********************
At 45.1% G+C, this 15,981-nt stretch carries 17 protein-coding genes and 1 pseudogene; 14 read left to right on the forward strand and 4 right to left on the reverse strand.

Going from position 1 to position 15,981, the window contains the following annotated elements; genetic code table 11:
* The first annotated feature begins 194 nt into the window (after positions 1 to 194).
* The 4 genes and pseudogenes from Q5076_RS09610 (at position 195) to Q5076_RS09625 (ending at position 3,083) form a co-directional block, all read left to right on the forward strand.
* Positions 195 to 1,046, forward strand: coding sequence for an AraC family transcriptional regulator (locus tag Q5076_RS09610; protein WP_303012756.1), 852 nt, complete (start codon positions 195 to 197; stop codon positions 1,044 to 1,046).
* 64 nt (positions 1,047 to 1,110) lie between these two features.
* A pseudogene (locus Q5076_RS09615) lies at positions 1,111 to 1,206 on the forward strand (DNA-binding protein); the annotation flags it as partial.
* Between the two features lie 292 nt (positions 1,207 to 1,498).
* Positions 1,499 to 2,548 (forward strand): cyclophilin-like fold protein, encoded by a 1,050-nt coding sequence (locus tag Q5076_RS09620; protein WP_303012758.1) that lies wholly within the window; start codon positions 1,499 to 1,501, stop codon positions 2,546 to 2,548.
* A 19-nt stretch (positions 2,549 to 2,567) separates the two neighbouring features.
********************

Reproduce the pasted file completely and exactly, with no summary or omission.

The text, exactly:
At 45.1% G+C, this 15,981-nt stretch carries 17 protein-coding genes and 1 pseudogene; 14 read left to right on the forward strand and 4 right to left on the reverse strand.

Going from position 1 to position 15,981, the window contains the following annotated elements; genetic code table 11:
* The first annotated feature begins 194 nt into the window (after positions 1 to 194).
* The 4 genes and pseudogenes from Q5076_RS09610 (at position 195) to Q5076_RS09625 (ending at position 3,083) form a co-directional block, all read left to right on the forward strand.
* Positions 195 to 1,046, forward strand: coding sequence for an AraC family transcriptional regulator (locus tag Q5076_RS09610; protein WP_303012756.1), 852 nt, complete (start codon positions 195 to 197; stop codon positions 1,044 to 1,046).
* 64 nt (positions 1,047 to 1,110) lie between these two features.
* A pseudogene (locus Q5076_RS09615) lies at positions 1,111 to 1,206 on the forward strand (DNA-binding protein); the annotation flags it as partial.
* Between the two features lie 292 nt (positions 1,207 to 1,498).
* Positions 1,499 to 2,548 (forward strand): cyclophilin-like fold protein, encoded by a 1,050-nt coding sequence (locus tag Q5076_RS09620; protein WP_303012758.1) that lies wholly within the window; start codon positions 1,499 to 1,501, stop codon positions 2,546 to 2,548.
* A 19-nt stretch (positions 2,549 to 2,567) separates the two neighbouring features.